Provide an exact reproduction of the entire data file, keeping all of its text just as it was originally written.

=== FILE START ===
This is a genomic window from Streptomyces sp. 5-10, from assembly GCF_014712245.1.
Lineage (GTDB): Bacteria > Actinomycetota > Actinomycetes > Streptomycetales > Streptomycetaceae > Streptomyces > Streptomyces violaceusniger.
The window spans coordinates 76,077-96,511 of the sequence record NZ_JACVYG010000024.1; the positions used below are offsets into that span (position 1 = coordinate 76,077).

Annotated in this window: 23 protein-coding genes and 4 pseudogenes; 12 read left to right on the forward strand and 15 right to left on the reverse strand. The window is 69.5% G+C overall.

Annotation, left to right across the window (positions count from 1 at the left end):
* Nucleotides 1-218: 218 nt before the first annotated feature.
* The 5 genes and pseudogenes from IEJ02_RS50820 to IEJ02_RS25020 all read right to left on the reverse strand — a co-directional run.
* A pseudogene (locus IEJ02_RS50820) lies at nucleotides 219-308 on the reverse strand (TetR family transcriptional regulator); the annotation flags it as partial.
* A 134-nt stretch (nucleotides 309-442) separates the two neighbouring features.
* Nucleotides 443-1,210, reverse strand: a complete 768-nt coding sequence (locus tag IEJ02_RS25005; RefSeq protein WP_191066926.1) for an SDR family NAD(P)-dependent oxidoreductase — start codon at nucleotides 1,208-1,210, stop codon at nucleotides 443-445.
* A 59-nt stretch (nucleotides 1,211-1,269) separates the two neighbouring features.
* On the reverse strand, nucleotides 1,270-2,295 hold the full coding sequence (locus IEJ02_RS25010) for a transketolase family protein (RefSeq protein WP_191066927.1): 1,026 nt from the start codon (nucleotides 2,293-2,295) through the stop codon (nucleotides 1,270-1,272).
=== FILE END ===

This is a genomic window from Streptomyces sp. 5-10, from assembly GCF_014712245.1.
Lineage (GTDB): Bacteria > Actinomycetota > Actinomycetes > Streptomycetales > Streptomycetaceae > Streptomyces > Streptomyces violaceusniger.
The window spans coordinates 76,077-96,511 of the sequence record NZ_JACVYG010000024.1; the positions used below are offsets into that span (position 1 = coordinate 76,077).

Annotated in this window: 23 protein-coding genes and 4 pseudogenes; 12 read left to right on the forward strand and 15 right to left on the reverse strand. The window is 69.5% G+C overall.

Annotation, left to right across the window (positions count from 1 at the left end):
* Nucleotides 1-218: 218 nt before the first annotated feature.
* The 5 genes and pseudogenes from IEJ02_RS50820 to IEJ02_RS25020 all read right to left on the reverse strand — a co-directional run.
* A pseudogene (locus IEJ02_RS50820) lies at nucleotides 219-308 on the reverse strand (TetR family transcriptional regulator); the annotation flags it as partial.
* A 134-nt stretch (nucleotides 309-442) separates the two neighbouring features.
* Nucleotides 443-1,210, reverse strand: a complete 768-nt coding sequence (locus tag IEJ02_RS25005; RefSeq protein WP_191066926.1) for an SDR family NAD(P)-dependent oxidoreductase — start codon at nucleotides 1,208-1,210, stop codon at nucleotides 443-445.
* A 59-nt stretch (nucleotides 1,211-1,269) separates the two neighbouring features.
* On the reverse strand, nucleotides 1,270-2,295 hold the full coding sequence (locus IEJ02_RS25010) for a transketolase family protein (RefSeq protein WP_191066927.1): 1,026 nt from the start codon (nucleotides 2,293-2,295) through the stop codon (nucleotides 1,270-1,272).